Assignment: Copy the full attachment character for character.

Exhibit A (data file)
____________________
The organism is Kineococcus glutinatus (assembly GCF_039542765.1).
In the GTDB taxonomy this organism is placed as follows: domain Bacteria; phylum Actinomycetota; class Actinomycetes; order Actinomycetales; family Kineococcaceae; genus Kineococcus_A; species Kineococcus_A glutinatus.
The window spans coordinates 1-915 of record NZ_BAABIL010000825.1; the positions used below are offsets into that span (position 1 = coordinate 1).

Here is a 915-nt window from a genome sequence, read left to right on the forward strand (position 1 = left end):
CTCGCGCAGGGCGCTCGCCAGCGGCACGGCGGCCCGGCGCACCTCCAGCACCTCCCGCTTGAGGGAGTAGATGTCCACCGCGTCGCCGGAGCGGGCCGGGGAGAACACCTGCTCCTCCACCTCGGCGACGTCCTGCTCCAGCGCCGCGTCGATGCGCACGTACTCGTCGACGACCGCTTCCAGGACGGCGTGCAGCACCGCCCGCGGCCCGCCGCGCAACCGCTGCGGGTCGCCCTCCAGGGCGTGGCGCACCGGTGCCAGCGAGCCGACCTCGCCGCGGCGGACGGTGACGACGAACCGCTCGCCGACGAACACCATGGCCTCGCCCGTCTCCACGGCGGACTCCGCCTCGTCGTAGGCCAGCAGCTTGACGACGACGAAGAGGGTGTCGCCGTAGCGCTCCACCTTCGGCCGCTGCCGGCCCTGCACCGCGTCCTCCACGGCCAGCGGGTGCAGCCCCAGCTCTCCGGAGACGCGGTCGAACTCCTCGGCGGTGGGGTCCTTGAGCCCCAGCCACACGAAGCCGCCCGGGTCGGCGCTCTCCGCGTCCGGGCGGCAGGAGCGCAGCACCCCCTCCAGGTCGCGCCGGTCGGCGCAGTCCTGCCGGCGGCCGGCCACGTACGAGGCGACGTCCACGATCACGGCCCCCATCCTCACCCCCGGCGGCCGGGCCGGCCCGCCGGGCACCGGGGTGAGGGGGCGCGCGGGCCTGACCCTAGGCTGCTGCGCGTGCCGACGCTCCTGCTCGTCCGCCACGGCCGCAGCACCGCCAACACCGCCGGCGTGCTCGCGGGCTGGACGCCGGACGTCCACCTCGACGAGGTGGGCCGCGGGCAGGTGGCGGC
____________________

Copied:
The organism is Kineococcus glutinatus (assembly GCF_039542765.1).
In the GTDB taxonomy this organism is placed as follows: domain Bacteria; phylum Actinomycetota; class Actinomycetes; order Actinomycetales; family Kineococcaceae; genus Kineococcus_A; species Kineococcus_A glutinatus.
The window spans coordinates 1-915 of record NZ_BAABIL010000825.1; the positions used below are offsets into that span (position 1 = coordinate 1).

Here is a 915-nt window from a genome sequence, read left to right on the forward strand (position 1 = left end):
CTCGCGCAGGGCGCTCGCCAGCGGCACGGCGGCCCGGCGCACCTCCAGCACCTCCCGCTTGAGGGAGTAGATGTCCACCGCGTCGCCGGAGCGGGCCGGGGAGAACACCTGCTCCTCCACCTCGGCGACGTCCTGCTCCAGCGCCGCGTCGATGCGCACGTACTCGTCGACGACCGCTTCCAGGACGGCGTGCAGCACCGCCCGCGGCCCGCCGCGCAACCGCTGCGGGTCGCCCTCCAGGGCGTGGCGCACCGGTGCCAGCGAGCCGACCTCGCCGCGGCGGACGGTGACGACGAACCGCTCGCCGACGAACACCATGGCCTCGCCCGTCTCCACGGCGGACTCCGCCTCGTCGTAGGCCAGCAGCTTGACGACGACGAAGAGGGTGTCGCCGTAGCGCTCCACCTTCGGCCGCTGCCGGCCCTGCACCGCGTCCTCCACGGCCAGCGGGTGCAGCCCCAGCTCTCCGGAGACGCGGTCGAACTCCTCGGCGGTGGGGTCCTTGAGCCCCAGCCACACGAAGCCGCCCGGGTCGGCGCTCTCCGCGTCCGGGCGGCAGGAGCGCAGCACCCCCTCCAGGTCGCGCCGGTCGGCGCAGTCCTGCCGGCGGCCGGCCACGTACGAGGCGACGTCCACGATCACGGCCCCCATCCTCACCCCCGGCGGCCGGGCCGGCCCGCCGGGCACCGGGGTGAGGGGGCGCGCGGGCCTGACCCTAGGCTGCTGCGCGTGCCGACGCTCCTGCTCGTCCGCCACGGCCGCAGCACCGCCAACACCGCCGGCGTGCTCGCGGGCTGGACGCCGGACGTCCACCTCGACGAGGTGGGCCGCGGGCAGGTGGCGGC